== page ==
Southern Channel Islands
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Santa Barbara Island
Santa Barbara Island (639 acres) is 1.67 miles across at its longest point and lies 73 nautical miles (nm) Southeast of Santa Barbara. Santa Barbara Island is the smallest of all of the California Channel Islands. It is the southern-most island in the Channel Islands National Park and like most of the Channel Islands; it can be seen from the mainland on exceptionally clear days usually in winter. The highest peak on the island is Signal Hill, at 634 feet. While the island is not a volcano it is composed primarily of Miocene volcanic rocks (basalt) interbedded with marine sediments. The steep wave-cut cliffs of its shoreline indicate that this is one of the younger Channel Islands. It exhibits at least six marine terraces; evidence of repeated tectonic uplift and subsidence (called porpoising). Arch Point, on the north-east shore of the island is a 130 ft. arch caused by wave erosion of fault weakened rock. Offshore, there are two named rocks, Shag Rock off the northerly shore (1 acre), and Sutil Island off the southwest end (12 acres). Santa Barbara Island boasts diversity in its habitats, with a few narrow rocky beaches, six canyons, and the badlands area. It is much like Anacapa Island in that it is a haven for sea birds. The steep cliffs and isolation from mainland predators provide safe breeding sites for thousands of sea birds.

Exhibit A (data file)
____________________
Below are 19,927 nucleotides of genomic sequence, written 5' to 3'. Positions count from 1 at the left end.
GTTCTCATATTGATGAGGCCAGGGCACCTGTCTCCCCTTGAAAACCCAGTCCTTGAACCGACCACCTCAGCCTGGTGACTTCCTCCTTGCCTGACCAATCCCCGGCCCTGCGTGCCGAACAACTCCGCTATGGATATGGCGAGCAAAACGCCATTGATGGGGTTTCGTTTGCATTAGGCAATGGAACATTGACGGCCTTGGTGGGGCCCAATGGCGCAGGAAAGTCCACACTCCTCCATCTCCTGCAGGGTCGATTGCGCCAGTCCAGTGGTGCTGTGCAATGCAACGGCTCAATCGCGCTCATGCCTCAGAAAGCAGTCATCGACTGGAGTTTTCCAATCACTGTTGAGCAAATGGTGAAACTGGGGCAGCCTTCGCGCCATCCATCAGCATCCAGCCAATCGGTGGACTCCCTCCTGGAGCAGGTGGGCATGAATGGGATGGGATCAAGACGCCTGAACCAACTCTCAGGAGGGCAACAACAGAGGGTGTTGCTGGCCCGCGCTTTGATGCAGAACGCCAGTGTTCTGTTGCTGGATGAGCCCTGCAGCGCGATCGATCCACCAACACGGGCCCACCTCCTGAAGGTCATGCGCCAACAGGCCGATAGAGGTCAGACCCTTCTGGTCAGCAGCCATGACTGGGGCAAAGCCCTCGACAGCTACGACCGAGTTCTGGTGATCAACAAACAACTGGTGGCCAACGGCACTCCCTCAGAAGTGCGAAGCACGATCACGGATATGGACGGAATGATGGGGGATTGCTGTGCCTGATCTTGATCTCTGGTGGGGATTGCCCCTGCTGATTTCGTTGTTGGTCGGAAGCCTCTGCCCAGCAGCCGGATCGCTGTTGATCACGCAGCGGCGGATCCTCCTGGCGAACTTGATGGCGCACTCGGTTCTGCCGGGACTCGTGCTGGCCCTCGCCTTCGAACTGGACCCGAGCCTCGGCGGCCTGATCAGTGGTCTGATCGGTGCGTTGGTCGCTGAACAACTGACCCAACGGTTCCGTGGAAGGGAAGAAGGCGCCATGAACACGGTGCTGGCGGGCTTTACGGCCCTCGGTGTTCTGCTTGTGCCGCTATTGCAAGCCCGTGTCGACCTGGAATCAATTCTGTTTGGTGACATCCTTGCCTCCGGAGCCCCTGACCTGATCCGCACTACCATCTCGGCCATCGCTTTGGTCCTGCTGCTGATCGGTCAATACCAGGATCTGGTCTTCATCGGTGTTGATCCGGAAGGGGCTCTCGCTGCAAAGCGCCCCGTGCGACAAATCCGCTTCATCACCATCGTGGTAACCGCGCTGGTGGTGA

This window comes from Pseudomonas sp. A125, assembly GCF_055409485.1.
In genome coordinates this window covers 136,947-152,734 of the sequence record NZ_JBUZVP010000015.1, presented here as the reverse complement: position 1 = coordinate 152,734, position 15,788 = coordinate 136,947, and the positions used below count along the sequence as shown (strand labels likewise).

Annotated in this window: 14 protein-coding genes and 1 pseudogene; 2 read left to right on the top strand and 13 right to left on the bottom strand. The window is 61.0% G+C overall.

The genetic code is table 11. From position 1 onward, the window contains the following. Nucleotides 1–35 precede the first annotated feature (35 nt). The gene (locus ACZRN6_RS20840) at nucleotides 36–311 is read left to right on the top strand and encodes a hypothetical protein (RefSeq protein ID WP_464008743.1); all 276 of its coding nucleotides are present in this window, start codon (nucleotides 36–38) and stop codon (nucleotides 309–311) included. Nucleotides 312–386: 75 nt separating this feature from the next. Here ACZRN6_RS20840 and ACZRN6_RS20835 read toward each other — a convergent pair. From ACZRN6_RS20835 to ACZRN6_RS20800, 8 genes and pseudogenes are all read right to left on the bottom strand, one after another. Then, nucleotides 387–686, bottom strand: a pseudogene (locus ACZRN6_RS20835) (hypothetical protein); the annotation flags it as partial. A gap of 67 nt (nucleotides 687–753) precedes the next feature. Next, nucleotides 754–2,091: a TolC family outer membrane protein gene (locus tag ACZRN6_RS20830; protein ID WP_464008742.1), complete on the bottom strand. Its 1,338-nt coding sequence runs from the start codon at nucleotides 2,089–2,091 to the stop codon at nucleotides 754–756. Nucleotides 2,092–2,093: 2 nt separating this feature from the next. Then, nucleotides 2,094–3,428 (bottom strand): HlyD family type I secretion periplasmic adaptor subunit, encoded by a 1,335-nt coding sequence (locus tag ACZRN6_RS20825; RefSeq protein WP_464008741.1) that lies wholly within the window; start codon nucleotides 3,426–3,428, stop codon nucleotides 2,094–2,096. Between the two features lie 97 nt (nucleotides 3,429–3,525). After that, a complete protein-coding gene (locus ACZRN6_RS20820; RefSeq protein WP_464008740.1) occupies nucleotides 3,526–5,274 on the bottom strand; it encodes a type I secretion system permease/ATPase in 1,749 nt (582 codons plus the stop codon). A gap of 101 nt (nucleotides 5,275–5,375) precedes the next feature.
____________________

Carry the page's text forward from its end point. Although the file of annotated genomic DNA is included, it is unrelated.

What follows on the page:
Santa Barbara Island is known for its large rookery where you can spend hours diving with sea lions. Photographers get more opportunities to photograph these animals up close here than any Channel Island. The playful, curious pups will pose and frolic in front of a diver’s lens as long as one can stay in the water.
The famous “Arch” is a dive to be remembered at Santa Barbara Island. The top of the reef just breaks the surface at low tide and the bottom of the arch lies in 40 FSW. One of the more unique underwater arches in the world it makes the perfect backdrop for photographers. In addition to the Arch, there are many offshore pinnacles that host shear walls and some of the largest clusters of purple hydrocoral found anywhere.
Lush kelp beds make this island a good location for spear fisherman. Calico bass, white sea bass, yellowtail, and an occasional tuna are among the types of game fish that can be found in the waters surrounding this island. As with all Channel Islands, lobster divers make this a prime destination during season.
Santa Barbara Island can be some of the best scuba diving found offshore but if conditions are rough there are not many areas to seek shelter. Because of its small size, ocean swells can wrap around the island, so planning a trip is weather dependent.